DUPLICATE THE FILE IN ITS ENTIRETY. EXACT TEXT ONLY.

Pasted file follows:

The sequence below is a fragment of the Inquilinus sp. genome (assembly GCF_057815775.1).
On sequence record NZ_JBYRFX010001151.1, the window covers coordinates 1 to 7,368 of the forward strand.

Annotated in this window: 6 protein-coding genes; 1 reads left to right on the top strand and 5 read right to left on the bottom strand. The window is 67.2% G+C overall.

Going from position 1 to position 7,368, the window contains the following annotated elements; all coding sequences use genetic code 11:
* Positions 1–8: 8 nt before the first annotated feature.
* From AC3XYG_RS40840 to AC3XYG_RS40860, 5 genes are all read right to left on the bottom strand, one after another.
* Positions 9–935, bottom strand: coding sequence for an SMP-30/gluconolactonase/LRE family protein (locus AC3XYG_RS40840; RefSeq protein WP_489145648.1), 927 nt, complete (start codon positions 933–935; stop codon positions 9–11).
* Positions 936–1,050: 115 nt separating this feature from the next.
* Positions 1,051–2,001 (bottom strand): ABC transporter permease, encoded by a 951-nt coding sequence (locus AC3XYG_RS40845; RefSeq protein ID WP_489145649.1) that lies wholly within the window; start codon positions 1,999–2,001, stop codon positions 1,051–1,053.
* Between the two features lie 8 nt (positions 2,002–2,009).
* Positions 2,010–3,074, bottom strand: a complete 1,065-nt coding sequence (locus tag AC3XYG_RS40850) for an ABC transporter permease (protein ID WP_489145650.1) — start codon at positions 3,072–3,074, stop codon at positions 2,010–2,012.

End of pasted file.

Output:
The sequence below is a fragment of the Inquilinus sp. genome (assembly GCF_057815775.1).
On sequence record NZ_JBYRFX010001151.1, the window covers coordinates 1 to 7,368 of the forward strand.

Annotated in this window: 6 protein-coding genes; 1 reads left to right on the top strand and 5 read right to left on the bottom strand. The window is 67.2% G+C overall.

Going from position 1 to position 7,368, the window contains the following annotated elements; all coding sequences use genetic code 11:
* Positions 1–8: 8 nt before the first annotated feature.
* From AC3XYG_RS40840 to AC3XYG_RS40860, 5 genes are all read right to left on the bottom strand, one after another.
* Positions 9–935, bottom strand: coding sequence for an SMP-30/gluconolactonase/LRE family protein (locus AC3XYG_RS40840; RefSeq protein WP_489145648.1), 927 nt, complete (start codon positions 933–935; stop codon positions 9–11).
* Positions 936–1,050: 115 nt separating this feature from the next.
* Positions 1,051–2,001 (bottom strand): ABC transporter permease, encoded by a 951-nt coding sequence (locus AC3XYG_RS40845; RefSeq protein ID WP_489145649.1) that lies wholly within the window; start codon positions 1,999–2,001, stop codon positions 1,051–1,053.
* Between the two features lie 8 nt (positions 2,002–2,009).
* Positions 2,010–3,074, bottom strand: a complete 1,065-nt coding sequence (locus tag AC3XYG_RS40850) for an ABC transporter permease (protein ID WP_489145650.1) — start codon at positions 3,072–3,074, stop codon at positions 2,010–2,012.